PETER KOWALD / MIYA MASAOKA / GINO ROBAIR
Rastascan Records 2004
I suppose Kowald is the big name here – and as ever his presence is colossal – sparking off rich, improvised reactions from the albums two other contributors with his typically dark, abstract bass playing and his wonderful sense of rhythm and texture.
I’ve heard two other albums with the percussion work of Gino Robair – both involving British free improv saxophonist, John Butcher and strangely enough one of these albums also involves the third member of this trio – koto player, Miya Masaoka – the only other album I have heard her play on.
The pieces on offer here are short, succinct, carefully articulated and defined – suggestive of sparsely drawn sketches composed of a few gentle strokes of the brush. They are miniatures of a large, overall image – not that the music itself is either minimal or sparse. Perhaps quiet and unassuming would be better ways of describing the sounds on offer – there are few manic moments – Kowald’s bass delivers deep, rumbling lines that drive things forward, Masaoka’s smooth koto players twinkles in between like a gentle stream flowing over a cluster of rocks as Robair’s unusual percussive work offers mystery and intrigue. His odd assortment of instruments includes things like the faux daxophone (though I’m still not sure at what point I am actually listening to this) and the act of scraping an ebow across various surfaces.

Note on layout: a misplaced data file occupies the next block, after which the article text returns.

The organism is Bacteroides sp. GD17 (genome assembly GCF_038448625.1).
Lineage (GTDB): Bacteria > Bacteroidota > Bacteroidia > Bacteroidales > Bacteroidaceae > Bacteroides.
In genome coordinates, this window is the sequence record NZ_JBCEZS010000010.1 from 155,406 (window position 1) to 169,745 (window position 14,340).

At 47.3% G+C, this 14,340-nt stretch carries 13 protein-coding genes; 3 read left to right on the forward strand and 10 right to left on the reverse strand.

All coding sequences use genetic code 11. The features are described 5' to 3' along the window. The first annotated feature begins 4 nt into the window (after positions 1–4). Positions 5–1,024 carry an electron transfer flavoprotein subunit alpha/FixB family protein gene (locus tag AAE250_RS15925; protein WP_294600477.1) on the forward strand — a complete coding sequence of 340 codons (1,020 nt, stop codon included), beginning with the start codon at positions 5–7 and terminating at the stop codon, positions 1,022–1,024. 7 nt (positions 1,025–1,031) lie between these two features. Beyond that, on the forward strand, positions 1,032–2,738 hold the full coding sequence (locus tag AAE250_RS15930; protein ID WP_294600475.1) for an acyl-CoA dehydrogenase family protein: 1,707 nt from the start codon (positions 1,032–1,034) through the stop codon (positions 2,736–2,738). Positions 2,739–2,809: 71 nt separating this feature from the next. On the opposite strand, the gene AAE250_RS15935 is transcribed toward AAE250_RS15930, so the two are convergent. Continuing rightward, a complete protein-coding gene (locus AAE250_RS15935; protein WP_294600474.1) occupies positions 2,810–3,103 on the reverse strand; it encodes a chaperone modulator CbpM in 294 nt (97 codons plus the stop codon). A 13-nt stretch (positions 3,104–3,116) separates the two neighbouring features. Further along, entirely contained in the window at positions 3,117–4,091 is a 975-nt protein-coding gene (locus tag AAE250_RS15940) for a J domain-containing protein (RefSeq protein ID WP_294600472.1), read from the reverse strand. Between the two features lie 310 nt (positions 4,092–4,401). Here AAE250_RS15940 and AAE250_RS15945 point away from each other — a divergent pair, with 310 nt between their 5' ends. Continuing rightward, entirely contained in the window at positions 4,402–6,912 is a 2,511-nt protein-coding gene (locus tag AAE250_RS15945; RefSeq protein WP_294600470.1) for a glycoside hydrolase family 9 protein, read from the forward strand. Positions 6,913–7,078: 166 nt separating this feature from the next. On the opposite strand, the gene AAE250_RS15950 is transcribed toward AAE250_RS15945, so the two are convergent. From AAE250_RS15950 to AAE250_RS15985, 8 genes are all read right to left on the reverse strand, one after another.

This album is certainly less frantic than the previous two posted here – the lack of a sprawling piano accompaniment places things on a different level where texture often plays a stronger role than colour. The deep bass provides an unusual counterpoint for the higher register of the koto and the careful insertion of the strange sounds of Robair’s electronics and percussion gives the album a kind of otherworldly abstraction and thoughtfulness – not something you always get with free improvisation, which makes it all the more worthwhile to listen to when you do.